Additive Manufacturing

MAR 2018

ADDITIVE MANUFACTURING is the magazine devoted to industrial applications of 3D printing and digital layering technology. We cover the promise and the challenges of this technology for making functional tooling and end-use production parts.

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Page 19 of 67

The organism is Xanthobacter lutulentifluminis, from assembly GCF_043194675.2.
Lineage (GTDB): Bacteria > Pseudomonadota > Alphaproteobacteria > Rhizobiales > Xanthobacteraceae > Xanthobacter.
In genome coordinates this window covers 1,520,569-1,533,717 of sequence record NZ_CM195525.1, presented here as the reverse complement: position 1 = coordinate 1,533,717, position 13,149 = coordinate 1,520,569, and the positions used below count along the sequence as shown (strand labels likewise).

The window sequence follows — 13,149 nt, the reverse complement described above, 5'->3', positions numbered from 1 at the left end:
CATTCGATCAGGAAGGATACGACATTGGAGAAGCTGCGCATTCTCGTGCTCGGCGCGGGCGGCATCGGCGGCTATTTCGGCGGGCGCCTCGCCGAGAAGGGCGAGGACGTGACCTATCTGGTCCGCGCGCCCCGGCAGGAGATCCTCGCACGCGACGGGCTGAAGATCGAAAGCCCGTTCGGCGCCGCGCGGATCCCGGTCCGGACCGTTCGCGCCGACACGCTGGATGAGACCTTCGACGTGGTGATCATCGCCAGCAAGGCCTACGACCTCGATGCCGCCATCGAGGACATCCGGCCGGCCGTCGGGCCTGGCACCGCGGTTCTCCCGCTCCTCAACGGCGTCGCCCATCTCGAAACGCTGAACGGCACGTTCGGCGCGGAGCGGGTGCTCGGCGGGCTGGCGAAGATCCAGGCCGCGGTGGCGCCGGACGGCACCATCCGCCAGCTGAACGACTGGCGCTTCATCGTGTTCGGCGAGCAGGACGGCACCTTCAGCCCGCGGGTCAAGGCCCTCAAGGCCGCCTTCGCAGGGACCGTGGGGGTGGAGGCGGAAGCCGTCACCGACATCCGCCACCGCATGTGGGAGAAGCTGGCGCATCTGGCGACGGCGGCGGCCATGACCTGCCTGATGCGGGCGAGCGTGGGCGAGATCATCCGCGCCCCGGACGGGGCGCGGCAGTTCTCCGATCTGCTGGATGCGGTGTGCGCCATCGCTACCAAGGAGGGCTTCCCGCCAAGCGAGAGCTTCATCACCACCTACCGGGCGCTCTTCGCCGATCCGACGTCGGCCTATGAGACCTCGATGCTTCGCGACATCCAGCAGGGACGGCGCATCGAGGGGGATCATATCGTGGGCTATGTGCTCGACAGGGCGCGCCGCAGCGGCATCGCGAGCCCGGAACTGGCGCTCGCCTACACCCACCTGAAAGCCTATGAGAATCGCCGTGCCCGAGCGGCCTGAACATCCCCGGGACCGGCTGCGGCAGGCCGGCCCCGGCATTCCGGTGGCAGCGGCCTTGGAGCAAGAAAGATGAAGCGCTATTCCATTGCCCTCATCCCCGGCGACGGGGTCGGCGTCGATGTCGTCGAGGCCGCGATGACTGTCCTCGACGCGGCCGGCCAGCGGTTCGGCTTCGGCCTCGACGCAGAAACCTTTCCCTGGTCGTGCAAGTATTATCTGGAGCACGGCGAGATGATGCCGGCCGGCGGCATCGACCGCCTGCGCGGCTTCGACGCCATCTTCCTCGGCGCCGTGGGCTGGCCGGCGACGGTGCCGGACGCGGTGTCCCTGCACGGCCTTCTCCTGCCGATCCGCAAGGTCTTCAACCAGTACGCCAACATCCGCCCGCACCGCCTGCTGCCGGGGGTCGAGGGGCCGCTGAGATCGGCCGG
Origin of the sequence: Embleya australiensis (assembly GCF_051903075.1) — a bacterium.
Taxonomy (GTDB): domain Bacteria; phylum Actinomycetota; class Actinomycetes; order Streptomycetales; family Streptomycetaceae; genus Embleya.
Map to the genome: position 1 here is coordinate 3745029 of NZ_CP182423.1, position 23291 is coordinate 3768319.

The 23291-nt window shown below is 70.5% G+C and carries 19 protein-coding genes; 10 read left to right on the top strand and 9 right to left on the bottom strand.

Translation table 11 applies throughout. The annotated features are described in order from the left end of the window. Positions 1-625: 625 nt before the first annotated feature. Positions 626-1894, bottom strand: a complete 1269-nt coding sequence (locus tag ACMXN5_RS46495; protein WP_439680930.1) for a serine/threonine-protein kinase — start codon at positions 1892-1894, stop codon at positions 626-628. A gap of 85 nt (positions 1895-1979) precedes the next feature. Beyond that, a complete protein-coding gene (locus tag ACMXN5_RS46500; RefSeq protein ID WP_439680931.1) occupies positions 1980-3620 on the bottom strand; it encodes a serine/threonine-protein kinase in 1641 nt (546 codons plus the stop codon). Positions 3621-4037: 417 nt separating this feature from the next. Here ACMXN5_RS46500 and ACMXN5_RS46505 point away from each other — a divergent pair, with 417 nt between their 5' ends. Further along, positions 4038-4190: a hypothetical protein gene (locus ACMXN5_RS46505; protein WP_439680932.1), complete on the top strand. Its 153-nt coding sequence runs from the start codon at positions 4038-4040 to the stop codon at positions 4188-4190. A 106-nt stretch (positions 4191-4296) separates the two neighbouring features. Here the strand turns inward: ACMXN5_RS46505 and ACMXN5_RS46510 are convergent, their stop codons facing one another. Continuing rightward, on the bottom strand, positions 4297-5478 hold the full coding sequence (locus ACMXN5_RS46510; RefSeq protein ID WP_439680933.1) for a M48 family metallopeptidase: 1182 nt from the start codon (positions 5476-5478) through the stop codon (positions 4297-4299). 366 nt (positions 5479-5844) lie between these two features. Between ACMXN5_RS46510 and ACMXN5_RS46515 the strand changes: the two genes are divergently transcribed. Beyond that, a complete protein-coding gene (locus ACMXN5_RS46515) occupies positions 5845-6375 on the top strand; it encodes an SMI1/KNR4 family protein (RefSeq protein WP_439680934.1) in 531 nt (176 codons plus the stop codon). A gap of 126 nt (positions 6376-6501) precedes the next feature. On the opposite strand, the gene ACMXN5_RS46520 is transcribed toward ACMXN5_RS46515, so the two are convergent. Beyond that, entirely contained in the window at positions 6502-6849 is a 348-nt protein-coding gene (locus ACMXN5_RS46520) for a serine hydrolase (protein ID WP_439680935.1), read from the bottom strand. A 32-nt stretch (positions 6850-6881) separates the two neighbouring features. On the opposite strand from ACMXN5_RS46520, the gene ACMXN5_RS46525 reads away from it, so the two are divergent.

MARCH 2018 Additive Manufacturing 18 TAKING SHAPE to create high-performance parts and molds, and formulate the material to meet these requirements," Zollo explains. After com- ing to this realization, he began to focus on developing materials for finely extruded parts. He went back to the lab and worked with a few of his previously developed materials and discovered that some of the compounds worked well for 3D printing. The result of Zollo's R&D was a carbon nanotube reinforced, high- performance composite filament for plastic composite molds. This composite material can handle the required stress and is reslient in the molding process. "It also possesses low surface energy (like Teflon), which means the injected material comes in and just glides over the surface," Zollo says. "The carbon nanotubes act as micro bearings that make the surface tough and slick, creating a heat barrier while the material is being injected." The carbon nanotubes are also excellent heat conductors within the mold that help overcome the relatively low rate of heat trans- fer exhibited by most plastics. Cooling channels can also be printed as close as 2 to 3 mm from the cavity surface, creating a relatively short distance for cavity heat to travel. The 3D printer. When Zollo tested printing precision molds and parts on a range of open-source printers, he was not satisfied with the precision, reliability and quality of any third-party printers. "Imprecisions are built into the typical systems that must be fixed, but companies just don't have the money or expertise to fix these machine issues," he says. So, he and CTO Ron Aldrich set out to develop and produce a pro- prietary high-precision desktop printer. The approach was to develop and optimize a printer for the material, not the other way around. "Our high-precision 3D printer looks like a conventional FDM printer, but there are several important unique features, that are not obvious, which enable printing a pre- cision mold," Zollo says. These include 25-point measurement of the entire print bed before each print job to create a 3D profile of any deviation in flatness; an ARM Cortex processor-based controller board; and proprietary printer driver controls of the stepper motors. The STL file-slicing engine software has also been customized to deliver more consistent plastic flow for a denser, smoother finish. When Zollo originally tested printing molds in his lab, he was pleasantly surprised to learn that his printed molds could easily support 100+ cycles, depending on the design of the mold and the material being molded. While none of his clients have at- tempted to mold more than 125 cycles to date, inspection of the molds after this many cycles indicates no visible wear on the cavity, gates or sprues. Zollo sees no technical reason why molding parts in HDPE, ABS or PP would not hold up to 500+ cycles. He believes this compares quite favorably with molds produced on third-party printing systems. He is hearing from service providers that typical life expectancy of printed plastic molds ranges from 5 to 25 parts, depending on the plastic to be molded. Zollo does note that there are a few practical limitations. "So far, we have focused on designing and printing simple, two-part, one- and two-cavity injection molds. The largest outer dimension printed to date is approximately 6 by 6 by 4 inches. We are working on methods to print larger molds that exhibit the desired dimensional precision, and expect to expand the range of dimensions in the near future through improved printing process control," Zollo says. The proprietary Fabricatus high-precision desktop 3D printer has automatic print bed contour profiling. Spring-loaded pins measure the exact height of 25 points on the print bed. Courtesy of Avante Technology. A completed two-cavity plastic composite mold was 3D-printed on a proprietary Fabricatus high-precision desktop 3D printer using a carbon nanotube reinforced, high-performance composite filament. The upper half shows the surface finish prior to postprocessing and the lower half is partially sanded.

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